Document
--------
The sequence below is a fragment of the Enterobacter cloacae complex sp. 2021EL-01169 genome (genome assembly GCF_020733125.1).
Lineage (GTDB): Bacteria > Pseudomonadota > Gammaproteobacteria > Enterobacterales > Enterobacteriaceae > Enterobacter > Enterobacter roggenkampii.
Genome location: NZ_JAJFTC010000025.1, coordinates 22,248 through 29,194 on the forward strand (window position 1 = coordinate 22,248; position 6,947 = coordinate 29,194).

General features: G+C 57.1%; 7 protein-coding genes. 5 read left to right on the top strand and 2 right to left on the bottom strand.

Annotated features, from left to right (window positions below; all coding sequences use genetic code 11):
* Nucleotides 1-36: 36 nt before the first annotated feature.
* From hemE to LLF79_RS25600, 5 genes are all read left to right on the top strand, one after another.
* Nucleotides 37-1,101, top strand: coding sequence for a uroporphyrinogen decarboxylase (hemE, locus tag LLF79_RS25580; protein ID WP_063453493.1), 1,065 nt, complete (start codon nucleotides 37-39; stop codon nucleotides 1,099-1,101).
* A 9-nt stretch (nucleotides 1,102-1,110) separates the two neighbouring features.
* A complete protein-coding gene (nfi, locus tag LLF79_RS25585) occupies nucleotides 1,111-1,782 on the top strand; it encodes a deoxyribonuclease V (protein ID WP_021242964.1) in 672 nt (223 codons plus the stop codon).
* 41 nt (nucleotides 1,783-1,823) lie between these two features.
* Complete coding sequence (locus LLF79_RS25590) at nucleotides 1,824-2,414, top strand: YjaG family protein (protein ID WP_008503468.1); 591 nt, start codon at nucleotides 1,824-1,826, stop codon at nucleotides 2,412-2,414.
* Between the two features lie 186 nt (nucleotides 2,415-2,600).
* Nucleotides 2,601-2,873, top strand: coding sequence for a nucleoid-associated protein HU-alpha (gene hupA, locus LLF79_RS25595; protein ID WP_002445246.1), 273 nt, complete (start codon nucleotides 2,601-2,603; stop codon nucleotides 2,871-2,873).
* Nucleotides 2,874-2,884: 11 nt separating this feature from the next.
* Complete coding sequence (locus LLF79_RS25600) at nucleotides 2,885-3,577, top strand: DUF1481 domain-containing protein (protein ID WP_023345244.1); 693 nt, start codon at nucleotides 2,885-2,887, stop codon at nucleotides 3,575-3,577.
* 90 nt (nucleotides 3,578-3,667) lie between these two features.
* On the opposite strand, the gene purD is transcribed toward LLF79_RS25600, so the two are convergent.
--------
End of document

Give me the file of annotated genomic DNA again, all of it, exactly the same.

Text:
The sequence below is a fragment of the Enterobacter cloacae complex sp. 2021EL-01169 genome (genome assembly GCF_020733125.1).
Lineage (GTDB): Bacteria > Pseudomonadota > Gammaproteobacteria > Enterobacterales > Enterobacteriaceae > Enterobacter > Enterobacter roggenkampii.
Genome location: NZ_JAJFTC010000025.1, coordinates 22,248 through 29,194 on the forward strand (window position 1 = coordinate 22,248; position 6,947 = coordinate 29,194).

General features: G+C 57.1%; 7 protein-coding genes. 5 read left to right on the top strand and 2 right to left on the bottom strand.

Annotated features, from left to right (window positions below; all coding sequences use genetic code 11):
* Nucleotides 1-36: 36 nt before the first annotated feature.
* From hemE to LLF79_RS25600, 5 genes are all read left to right on the top strand, one after another.
* Nucleotides 37-1,101, top strand: coding sequence for a uroporphyrinogen decarboxylase (hemE, locus tag LLF79_RS25580; protein ID WP_063453493.1), 1,065 nt, complete (start codon nucleotides 37-39; stop codon nucleotides 1,099-1,101).
* A 9-nt stretch (nucleotides 1,102-1,110) separates the two neighbouring features.
* A complete protein-coding gene (nfi, locus tag LLF79_RS25585) occupies nucleotides 1,111-1,782 on the top strand; it encodes a deoxyribonuclease V (protein ID WP_021242964.1) in 672 nt (223 codons plus the stop codon).
* 41 nt (nucleotides 1,783-1,823) lie between these two features.
* Complete coding sequence (locus LLF79_RS25590) at nucleotides 1,824-2,414, top strand: YjaG family protein (protein ID WP_008503468.1); 591 nt, start codon at nucleotides 1,824-1,826, stop codon at nucleotides 2,412-2,414.
* Between the two features lie 186 nt (nucleotides 2,415-2,600).
* Nucleotides 2,601-2,873, top strand: coding sequence for a nucleoid-associated protein HU-alpha (gene hupA, locus LLF79_RS25595; protein ID WP_002445246.1), 273 nt, complete (start codon nucleotides 2,601-2,603; stop codon nucleotides 2,871-2,873).
* Nucleotides 2,874-2,884: 11 nt separating this feature from the next.
* Complete coding sequence (locus LLF79_RS25600) at nucleotides 2,885-3,577, top strand: DUF1481 domain-containing protein (protein ID WP_023345244.1); 693 nt, start codon at nucleotides 2,885-2,887, stop codon at nucleotides 3,575-3,577.
* 90 nt (nucleotides 3,578-3,667) lie between these two features.
* On the opposite strand, the gene purD is transcribed toward LLF79_RS25600, so the two are convergent.